A long time ago virtualizing Apple OS X was forbidden by the End User License Agreement, with the exception of Server versions of the operating system. Consequently Oracle (the maintainer of VirtualBox) was not very supportive, and many replies on the end user forum for VirtualBox still point to the then default answer.
Countless hackers spent endless nights to work around this issue, and thousands of posts offer tricks and step-by-step guides that are now mostly obsolete. Also, many of these refer to the process of virtualizing OS X on non-Apple hardware, which is illegal (so called “hackintosh”).
Two years ago, with OS X Lion (10.7) Apple started allowing users to run up to two additional instances of OS X on the same machine without a need for extra licenses. It took some time to the VirtualBox developers to pick up this fact and enhance their support for OS X guests, but with VirtualBox 4.3 released on October 15th, 2013 things start to be useable.
More precisely the following is a report on running Apple Max OS X 10.7, 10.8 and 10.9 as guests under VirtualBox 4.3.2 on a 10.7 host.
To create 10.7 and 10.8 guests, you need to extract the InstallESD.dmg from the restore image or from the installer downloaded from the iTunes store. There are step-by-step guides around to do that. You do not need to patch the InstallESD.dmg in any way.
Just go ahead and create a new VM with the correct OS type (i.e. Mac OS X) and version (i.e. Mac OS X 10.7 Lion (64 bit) or Mac OS X 10.8 Mountain Lion (64 bit)). Pick up all the default options or change RAM and disk sizes, then attach the InstallESD.dmg file to the VM’s CD/DVD.
Before you launch it, if you like you can prepare for setting the VM screen resolution to 1440×900 by executing these commands in a terminal of the host:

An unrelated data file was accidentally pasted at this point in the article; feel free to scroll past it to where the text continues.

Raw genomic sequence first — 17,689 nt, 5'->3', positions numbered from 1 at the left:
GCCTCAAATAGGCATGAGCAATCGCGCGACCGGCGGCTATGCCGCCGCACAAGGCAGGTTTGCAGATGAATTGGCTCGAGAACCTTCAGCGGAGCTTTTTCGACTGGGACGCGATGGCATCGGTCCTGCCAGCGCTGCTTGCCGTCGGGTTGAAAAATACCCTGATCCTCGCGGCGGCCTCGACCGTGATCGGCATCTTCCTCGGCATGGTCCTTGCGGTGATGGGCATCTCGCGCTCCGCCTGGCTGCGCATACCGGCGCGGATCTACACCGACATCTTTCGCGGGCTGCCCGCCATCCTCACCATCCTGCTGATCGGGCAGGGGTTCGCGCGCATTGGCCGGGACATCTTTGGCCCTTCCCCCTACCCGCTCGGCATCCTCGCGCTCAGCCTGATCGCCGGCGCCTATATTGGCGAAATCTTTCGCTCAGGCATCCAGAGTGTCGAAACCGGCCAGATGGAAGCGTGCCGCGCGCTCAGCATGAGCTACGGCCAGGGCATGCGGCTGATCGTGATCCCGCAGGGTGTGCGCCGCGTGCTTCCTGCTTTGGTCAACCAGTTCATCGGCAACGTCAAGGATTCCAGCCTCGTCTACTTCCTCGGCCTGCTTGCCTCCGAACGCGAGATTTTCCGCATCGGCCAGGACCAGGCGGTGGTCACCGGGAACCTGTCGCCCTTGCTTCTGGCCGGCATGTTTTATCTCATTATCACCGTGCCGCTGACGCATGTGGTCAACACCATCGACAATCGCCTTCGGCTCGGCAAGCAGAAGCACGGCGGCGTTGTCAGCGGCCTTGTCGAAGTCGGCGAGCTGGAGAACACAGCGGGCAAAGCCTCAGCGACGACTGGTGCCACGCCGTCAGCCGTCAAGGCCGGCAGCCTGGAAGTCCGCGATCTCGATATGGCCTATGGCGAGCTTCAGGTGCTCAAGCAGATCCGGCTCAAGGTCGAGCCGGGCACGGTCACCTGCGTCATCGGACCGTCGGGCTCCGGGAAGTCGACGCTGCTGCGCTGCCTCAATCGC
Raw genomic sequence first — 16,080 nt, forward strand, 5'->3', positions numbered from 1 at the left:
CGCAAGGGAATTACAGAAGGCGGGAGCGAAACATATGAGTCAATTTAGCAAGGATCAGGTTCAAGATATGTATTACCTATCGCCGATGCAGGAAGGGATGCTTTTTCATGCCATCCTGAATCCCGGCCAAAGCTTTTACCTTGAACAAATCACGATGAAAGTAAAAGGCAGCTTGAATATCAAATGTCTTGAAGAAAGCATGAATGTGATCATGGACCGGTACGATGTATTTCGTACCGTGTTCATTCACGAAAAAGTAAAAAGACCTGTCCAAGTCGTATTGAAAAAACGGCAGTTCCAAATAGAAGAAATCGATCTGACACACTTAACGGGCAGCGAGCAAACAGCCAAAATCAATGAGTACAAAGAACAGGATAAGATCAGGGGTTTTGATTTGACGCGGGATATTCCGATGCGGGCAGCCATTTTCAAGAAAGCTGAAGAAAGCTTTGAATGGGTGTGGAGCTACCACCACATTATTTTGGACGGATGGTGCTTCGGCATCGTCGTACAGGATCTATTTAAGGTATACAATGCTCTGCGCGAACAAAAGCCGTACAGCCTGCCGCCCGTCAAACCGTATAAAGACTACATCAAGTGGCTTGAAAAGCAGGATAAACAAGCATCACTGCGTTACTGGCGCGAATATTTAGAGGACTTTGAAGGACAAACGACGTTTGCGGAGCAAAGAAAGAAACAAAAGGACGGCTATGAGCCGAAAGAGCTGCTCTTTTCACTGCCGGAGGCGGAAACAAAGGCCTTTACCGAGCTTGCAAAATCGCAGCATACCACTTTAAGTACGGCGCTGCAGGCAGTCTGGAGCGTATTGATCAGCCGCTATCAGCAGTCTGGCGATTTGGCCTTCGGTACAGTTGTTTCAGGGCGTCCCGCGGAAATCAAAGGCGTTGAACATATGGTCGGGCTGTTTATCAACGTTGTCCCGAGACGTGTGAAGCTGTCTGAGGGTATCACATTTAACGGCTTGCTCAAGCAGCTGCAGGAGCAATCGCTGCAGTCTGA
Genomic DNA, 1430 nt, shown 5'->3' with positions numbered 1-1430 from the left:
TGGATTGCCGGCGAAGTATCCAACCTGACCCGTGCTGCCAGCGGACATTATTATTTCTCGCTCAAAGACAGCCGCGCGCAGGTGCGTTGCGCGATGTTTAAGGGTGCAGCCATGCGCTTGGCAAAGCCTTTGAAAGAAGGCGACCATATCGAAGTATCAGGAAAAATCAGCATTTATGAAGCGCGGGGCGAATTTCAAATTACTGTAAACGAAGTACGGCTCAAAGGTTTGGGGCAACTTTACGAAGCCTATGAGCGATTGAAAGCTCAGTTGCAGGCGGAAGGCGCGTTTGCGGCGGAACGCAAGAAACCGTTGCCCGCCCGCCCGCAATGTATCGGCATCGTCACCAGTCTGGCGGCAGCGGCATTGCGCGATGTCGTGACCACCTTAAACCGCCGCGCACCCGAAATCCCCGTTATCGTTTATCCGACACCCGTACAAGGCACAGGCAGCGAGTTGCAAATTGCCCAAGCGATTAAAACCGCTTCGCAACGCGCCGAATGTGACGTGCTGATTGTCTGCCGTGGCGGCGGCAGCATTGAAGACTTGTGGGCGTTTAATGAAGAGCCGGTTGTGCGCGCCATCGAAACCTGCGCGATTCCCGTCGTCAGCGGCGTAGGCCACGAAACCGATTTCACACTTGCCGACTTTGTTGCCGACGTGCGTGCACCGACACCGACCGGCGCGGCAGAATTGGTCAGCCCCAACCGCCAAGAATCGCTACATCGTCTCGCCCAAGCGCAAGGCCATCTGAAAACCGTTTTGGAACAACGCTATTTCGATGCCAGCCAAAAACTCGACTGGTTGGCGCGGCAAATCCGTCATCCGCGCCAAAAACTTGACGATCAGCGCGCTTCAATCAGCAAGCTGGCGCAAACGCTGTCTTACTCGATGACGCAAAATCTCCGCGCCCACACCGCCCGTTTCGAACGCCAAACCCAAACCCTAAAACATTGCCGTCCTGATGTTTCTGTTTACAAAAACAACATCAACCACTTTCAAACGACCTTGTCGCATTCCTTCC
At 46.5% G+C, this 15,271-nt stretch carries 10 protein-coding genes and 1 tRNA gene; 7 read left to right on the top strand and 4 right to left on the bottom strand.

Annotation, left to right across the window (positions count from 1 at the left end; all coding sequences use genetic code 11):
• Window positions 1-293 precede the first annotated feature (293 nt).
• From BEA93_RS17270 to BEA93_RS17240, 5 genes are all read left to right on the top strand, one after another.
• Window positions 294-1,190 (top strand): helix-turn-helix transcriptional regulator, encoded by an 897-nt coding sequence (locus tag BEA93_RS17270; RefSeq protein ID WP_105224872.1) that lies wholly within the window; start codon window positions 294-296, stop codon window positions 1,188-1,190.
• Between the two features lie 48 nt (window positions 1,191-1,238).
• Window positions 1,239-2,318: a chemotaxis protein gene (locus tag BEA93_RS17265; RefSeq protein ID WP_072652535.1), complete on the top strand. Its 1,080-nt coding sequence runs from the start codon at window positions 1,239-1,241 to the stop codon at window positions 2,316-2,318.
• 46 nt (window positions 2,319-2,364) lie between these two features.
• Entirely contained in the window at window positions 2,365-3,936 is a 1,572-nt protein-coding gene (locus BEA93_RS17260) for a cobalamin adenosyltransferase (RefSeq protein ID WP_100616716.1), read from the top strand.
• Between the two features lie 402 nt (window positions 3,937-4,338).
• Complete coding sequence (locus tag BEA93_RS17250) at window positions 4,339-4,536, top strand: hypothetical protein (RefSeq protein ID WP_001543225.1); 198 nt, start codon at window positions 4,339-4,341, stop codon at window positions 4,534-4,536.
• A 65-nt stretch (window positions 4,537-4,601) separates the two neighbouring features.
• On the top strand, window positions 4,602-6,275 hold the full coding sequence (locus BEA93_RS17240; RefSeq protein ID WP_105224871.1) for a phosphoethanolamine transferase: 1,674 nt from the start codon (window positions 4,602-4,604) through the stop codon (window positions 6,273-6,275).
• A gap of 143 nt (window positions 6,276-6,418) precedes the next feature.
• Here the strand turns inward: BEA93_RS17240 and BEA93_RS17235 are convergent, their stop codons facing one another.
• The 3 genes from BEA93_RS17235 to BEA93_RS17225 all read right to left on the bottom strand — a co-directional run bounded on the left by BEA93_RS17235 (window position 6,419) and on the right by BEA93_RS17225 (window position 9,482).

VBoxManage setextradata "OSX_108" "CustomVideoMode1" "1440x900x32
VBoxManage setextradata "OSX_108" "GUI/CustomVideoMode1" "1440x900x32"
VBoxManage setextradata "OSX_108" VBoxInternal2/EfiGopMode 4
VBoxManage setextradata "OSX_108" VBoxInternal2/UgaHorizontalResolution 1440
VBoxManage setextradata "OSX_108" VBoxInternal2/UgaVerticalResolution 900
(these may well be quite redundant but they’re guaranteed to work).
The install process should be slower than on bare metal, but smooth with the exception of some occasional hangs on booting (just kill the VM and retry).
When you are done, remember to turn off energy saving (set timeout to “Never”) in the system preferences as recommended here.
To complete the procedure for setting the VM screen resolution to 1440×900, execute the command:
sudo vi /Library/Preferences/SystemConfiguration/com.apple.Boot.plist
in the guest operating system, and inside the
The matter with 10.9 is different because VirtualBox does not seem to be able to start the VM from the unpatched InstallESD.dmg, even if the correct OS version is chosen (Mac OS X 10.9 Mavericks (64 bit)). The method I used was to clone a 10.8 VM and launch the installer from there.